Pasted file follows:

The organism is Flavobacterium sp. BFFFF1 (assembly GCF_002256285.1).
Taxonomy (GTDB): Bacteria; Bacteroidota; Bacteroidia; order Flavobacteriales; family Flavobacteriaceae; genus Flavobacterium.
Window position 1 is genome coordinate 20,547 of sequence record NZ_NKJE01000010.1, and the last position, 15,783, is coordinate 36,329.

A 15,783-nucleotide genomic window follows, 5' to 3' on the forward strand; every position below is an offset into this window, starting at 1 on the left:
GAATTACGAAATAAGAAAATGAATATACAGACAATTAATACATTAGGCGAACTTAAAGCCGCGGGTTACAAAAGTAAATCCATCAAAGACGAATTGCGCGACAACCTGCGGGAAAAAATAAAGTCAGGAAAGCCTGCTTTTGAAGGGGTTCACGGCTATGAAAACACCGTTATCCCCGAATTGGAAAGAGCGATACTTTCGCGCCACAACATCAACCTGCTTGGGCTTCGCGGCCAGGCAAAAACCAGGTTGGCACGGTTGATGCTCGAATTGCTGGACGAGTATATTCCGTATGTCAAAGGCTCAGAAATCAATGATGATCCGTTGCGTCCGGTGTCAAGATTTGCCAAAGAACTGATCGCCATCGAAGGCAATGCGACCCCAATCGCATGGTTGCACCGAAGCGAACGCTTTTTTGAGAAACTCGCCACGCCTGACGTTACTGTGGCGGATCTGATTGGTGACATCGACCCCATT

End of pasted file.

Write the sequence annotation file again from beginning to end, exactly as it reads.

The organism is Flavobacterium sp. BFFFF1 (assembly GCF_002256285.1).
Taxonomy (GTDB): Bacteria; Bacteroidota; Bacteroidia; order Flavobacteriales; family Flavobacteriaceae; genus Flavobacterium.
Window position 1 is genome coordinate 20,547 of sequence record NZ_NKJE01000010.1, and the last position, 15,783, is coordinate 36,329.

A 15,783-nucleotide genomic window follows, 5' to 3' on the forward strand; every position below is an offset into this window, starting at 1 on the left:
GAATTACGAAATAAGAAAATGAATATACAGACAATTAATACATTAGGCGAACTTAAAGCCGCGGGTTACAAAAGTAAATCCATCAAAGACGAATTGCGCGACAACCTGCGGGAAAAAATAAAGTCAGGAAAGCCTGCTTTTGAAGGGGTTCACGGCTATGAAAACACCGTTATCCCCGAATTGGAAAGAGCGATACTTTCGCGCCACAACATCAACCTGCTTGGGCTTCGCGGCCAGGCAAAAACCAGGTTGGCACGGTTGATGCTCGAATTGCTGGACGAGTATATTCCGTATGTCAAAGGCTCAGAAATCAATGATGATCCGTTGCGTCCGGTGTCAAGATTTGCCAAAGAACTGATCGCCATCGAAGGCAATGCGACCCCAATCGCATGGTTGCACCGAAGCGAACGCTTTTTTGAGAAACTCGCCACGCCTGACGTTACTGTGGCGGATCTGATTGGTGACATCGACCCCATT